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Proximity of wind turbines is a concern for some residents in Pokeshaw/Grand-Anse 

Info meeting held about proposed wind farm project

If there is one thing that is a sure crop in Pokeshaw, it is wind. In this era of green energy, that fact is not lost on the wind farm industry. E.ON Climate & Renewables, a wind farm developer based in Ontario, has made an application to NB Power to put in 66 wind turbines in the Pokeshaw and Grande-Anse area.

The turbines would be located between one and three kilometres from the shoreline and would track inland from but parallel to Highway 11.

The amount of energy produced would light tens of thousands of households.

Approximately 150 people turned out on April 14 at the Pokeshaw Recreation Centre for an open house hosted by E.ON. Project manager Steven Xuereb and several company representatives were on hand with information displays and brochures prepared to respond to questions.

“The purpose of the information session is to get feedback from the community on any questions, concerns, or issues the public may have, and they would like to see addressed during the development phase.” explained Mr., Xuereb. “It is also a part of the Environmental Impact Assessment (EIA) process in New Brunswick to carry out public information sessions, for exactly that purpose.”

As for the public reaction, Mr. Xuereb believes the project has generally been well received by most of the community, but said some concerns have been raised.

“For example, concerns have been expressed on the environmental impact on the birds, bats and water. We will be addressing those and we have begun to address those during the EIA.”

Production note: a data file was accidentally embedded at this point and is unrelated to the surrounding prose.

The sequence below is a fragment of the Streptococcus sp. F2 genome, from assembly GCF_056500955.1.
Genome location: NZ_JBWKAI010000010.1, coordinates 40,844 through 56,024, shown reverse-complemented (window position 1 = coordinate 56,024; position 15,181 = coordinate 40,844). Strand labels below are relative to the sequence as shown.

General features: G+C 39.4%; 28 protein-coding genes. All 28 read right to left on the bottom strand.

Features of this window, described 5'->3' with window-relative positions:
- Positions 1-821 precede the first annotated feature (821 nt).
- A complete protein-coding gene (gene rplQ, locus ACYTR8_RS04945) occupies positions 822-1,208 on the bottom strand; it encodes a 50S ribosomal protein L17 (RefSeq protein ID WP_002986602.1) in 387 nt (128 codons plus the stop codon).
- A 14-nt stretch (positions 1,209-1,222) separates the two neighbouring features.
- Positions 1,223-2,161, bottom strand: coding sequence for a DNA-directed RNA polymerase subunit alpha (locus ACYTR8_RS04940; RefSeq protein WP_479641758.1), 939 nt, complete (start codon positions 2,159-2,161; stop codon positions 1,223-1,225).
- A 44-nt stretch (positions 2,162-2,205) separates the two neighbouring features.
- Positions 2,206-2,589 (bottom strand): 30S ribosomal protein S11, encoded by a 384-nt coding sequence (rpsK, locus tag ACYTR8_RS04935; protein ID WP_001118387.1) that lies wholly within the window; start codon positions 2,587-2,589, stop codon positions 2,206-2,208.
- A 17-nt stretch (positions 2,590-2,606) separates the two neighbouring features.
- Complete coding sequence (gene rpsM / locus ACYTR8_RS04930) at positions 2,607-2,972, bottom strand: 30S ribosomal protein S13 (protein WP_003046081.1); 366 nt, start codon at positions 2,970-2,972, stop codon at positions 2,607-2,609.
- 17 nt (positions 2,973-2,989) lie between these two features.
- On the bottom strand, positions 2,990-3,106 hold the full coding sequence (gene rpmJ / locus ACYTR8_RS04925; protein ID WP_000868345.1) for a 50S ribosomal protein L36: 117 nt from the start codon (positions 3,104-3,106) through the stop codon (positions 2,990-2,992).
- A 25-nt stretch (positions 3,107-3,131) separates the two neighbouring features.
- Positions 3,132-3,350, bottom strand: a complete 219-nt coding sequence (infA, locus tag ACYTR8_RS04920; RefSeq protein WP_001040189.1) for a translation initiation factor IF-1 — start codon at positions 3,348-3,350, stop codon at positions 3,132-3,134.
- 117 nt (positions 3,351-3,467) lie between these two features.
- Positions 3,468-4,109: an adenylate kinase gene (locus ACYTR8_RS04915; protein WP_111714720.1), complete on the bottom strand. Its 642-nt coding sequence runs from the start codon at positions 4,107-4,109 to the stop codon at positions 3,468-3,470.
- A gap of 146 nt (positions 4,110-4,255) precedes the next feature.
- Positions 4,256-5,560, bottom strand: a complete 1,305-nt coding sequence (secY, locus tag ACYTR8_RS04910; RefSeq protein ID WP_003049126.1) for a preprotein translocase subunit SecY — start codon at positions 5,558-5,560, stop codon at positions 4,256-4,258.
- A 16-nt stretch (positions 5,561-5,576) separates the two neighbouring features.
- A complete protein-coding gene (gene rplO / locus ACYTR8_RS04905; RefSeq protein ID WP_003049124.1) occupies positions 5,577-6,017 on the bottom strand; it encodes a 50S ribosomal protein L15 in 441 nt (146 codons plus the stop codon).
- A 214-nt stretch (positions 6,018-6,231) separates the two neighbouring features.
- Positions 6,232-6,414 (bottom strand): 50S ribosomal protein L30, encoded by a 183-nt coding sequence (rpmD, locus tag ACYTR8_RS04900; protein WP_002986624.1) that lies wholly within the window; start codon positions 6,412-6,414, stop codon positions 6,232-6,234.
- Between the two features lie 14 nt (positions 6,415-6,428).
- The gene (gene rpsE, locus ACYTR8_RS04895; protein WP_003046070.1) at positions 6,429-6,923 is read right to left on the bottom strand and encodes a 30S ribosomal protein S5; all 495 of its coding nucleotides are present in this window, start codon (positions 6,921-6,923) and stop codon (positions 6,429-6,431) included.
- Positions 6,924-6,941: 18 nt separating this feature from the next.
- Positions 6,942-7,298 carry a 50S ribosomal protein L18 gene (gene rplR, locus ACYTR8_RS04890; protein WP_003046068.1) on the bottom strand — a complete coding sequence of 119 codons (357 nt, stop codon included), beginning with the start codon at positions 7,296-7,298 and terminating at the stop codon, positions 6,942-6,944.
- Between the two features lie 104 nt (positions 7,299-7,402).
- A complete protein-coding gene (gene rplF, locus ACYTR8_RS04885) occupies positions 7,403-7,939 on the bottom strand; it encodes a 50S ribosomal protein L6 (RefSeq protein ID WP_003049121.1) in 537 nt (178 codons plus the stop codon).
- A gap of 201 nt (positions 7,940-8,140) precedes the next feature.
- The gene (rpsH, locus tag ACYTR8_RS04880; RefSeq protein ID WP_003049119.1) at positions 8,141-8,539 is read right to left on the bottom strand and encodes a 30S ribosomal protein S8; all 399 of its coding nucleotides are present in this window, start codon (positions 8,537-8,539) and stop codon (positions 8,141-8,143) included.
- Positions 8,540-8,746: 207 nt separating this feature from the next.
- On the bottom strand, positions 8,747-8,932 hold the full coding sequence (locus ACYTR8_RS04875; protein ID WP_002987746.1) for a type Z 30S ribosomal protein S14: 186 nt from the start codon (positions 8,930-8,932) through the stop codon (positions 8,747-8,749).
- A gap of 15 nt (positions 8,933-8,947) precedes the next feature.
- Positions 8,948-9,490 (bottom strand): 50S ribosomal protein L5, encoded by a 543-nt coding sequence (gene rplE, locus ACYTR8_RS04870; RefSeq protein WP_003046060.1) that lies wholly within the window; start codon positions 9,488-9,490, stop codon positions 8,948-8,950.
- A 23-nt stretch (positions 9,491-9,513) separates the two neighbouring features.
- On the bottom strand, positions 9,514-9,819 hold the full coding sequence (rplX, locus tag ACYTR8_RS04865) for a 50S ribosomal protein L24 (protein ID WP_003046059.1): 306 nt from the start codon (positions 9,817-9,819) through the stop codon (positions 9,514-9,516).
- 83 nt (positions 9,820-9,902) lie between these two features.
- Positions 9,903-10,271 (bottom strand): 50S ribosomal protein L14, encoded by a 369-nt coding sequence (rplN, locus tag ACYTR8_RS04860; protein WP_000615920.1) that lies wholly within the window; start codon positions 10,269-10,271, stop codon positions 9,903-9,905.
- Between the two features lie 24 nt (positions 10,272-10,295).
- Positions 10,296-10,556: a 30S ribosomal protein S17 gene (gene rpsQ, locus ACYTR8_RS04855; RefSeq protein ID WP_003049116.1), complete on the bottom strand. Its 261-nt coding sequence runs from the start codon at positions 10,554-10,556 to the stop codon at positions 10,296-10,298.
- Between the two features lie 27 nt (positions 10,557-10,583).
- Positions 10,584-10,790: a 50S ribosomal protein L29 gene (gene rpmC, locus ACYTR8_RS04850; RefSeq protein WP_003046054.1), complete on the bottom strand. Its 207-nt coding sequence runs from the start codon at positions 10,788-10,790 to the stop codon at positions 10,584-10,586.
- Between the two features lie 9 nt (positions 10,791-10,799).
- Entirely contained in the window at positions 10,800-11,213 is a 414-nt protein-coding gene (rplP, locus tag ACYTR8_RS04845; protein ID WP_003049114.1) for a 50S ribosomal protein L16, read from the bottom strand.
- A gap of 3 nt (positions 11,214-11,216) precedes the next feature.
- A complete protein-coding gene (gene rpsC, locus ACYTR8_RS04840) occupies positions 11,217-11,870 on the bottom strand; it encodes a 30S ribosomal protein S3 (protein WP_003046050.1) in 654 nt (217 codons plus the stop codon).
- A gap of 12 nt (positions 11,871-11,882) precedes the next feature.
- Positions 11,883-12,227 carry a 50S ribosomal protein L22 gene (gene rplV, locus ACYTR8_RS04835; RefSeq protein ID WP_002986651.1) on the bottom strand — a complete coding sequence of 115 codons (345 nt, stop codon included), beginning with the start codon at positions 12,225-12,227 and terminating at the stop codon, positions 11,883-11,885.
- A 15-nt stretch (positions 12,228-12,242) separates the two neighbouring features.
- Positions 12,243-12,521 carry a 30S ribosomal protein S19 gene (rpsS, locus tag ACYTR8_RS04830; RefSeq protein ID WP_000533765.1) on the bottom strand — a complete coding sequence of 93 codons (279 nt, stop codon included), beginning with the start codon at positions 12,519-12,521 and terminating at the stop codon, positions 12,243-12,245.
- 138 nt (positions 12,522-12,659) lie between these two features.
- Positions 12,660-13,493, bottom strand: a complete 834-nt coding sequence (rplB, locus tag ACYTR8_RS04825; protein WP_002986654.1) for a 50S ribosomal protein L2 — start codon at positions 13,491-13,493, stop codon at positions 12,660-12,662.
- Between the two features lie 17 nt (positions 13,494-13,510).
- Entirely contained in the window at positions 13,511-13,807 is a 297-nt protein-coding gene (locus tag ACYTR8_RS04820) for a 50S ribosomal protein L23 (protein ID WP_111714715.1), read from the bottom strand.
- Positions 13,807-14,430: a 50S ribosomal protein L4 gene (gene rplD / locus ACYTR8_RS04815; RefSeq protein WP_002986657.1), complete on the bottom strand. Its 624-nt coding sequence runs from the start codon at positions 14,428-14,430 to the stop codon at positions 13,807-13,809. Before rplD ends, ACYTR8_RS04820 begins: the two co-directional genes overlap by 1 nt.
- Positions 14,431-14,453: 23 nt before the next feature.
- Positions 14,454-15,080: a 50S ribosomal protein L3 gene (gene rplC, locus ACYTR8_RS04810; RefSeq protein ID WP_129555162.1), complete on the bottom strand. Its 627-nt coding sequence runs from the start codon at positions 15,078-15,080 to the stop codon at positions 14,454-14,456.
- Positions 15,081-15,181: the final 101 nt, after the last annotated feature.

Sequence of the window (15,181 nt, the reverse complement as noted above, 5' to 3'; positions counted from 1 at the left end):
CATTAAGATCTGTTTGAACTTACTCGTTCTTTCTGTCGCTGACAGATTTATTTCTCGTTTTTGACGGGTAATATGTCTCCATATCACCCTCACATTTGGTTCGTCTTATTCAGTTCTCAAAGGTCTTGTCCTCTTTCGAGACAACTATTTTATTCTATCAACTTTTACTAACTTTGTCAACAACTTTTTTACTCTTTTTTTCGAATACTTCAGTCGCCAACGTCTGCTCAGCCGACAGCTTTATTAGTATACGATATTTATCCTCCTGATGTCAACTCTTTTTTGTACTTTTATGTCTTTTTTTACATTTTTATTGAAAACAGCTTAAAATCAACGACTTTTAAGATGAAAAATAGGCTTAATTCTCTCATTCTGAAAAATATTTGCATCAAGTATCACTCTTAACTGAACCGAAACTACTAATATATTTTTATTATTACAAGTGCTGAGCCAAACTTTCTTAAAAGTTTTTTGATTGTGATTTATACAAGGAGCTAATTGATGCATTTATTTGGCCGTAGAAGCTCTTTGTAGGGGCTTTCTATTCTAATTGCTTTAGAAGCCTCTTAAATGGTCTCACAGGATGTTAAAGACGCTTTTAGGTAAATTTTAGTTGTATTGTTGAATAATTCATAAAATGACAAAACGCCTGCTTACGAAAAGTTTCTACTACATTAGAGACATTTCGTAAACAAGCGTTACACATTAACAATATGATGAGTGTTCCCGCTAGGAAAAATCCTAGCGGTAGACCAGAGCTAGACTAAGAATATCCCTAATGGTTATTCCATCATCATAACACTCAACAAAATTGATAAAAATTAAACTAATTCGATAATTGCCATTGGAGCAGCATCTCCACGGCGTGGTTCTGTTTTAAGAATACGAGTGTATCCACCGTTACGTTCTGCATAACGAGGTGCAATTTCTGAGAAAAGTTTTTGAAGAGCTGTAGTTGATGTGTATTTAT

One of those concerned resident is Paul Barriault who doesn’t feel people are getting complete information.

“Don’t get me wrong,” he stressed. “I don’t think people are being misinformed, they are not being properly informed, and I think they should have more information.”

He has a long list of concerns involving health, the impact on the water table and the environment.

“People aren’t fully aware of the impacts these industrial wind farms have on a local community, when they are so close to their homes,” said Mr. Barriault. “I am not against wind energy. Look, I am for my toilet, but in the bathroom – not in the middle of my kitchen floor. I don’t think they should be putting these turbines in inappropriate places. They want to put them about 500 metres from people’s homes. That’s too close.”

Mr. Xuereb acknowledged the concern.

“Setbacks are a concern to people that the turbines will be sighted too close to homes and we address that by using best practices in the industry as well as working together with the planning commissions, both on the Pokeshaw and Grand Anse side, which we have to respect.”

Presently there are no guidelines or regulations in New Brunswick regarding setbacks for wind farms from residential areas.

Local landowner Tess Alcott now resides in Bathurst but was born and raised in Pokeshaw, where her parents and many of her friends and family still live.

She has some concerns about the impact on people’s health who form areas that live that close to wind farms and she doesn’t feels she is getting enough information to make a decision about the use of her land.

“I would love to see the community do well. I’d love to see some people make some money, but if it’s going to be a risk to my family and friends and the people I grew up with, I don’t want the money.”

The project is in the environmental assessment phase, and the developer must complete the EIA, submit it to government for review and then present to the public for comment. Once all the permits and approvals are granted, EON will start construction.

“We are aiming to start the construction phase no earlier than March 2009,” concluded Mr. Xuereb.

By Paul Chapman

The Northern Light

22 April 2008

This article is the work of the source indicated. Any opinions expressed in it are not necessarily those of National Wind Watch.

The copyright of this article resides with the author or publisher indicated. As part of its noncommercial educational effort to present the environmental, social, scientific, and economic issues of large-scale wind power development to a global audience seeking such information, National Wind Watch endeavors to observe “fair use” as provided for in section 107 of U.S. Copyright Law and similar “fair dealing” provisions of the copyright laws of other nations. Send requests to excerpt, general inquiries, and comments via e-mail.

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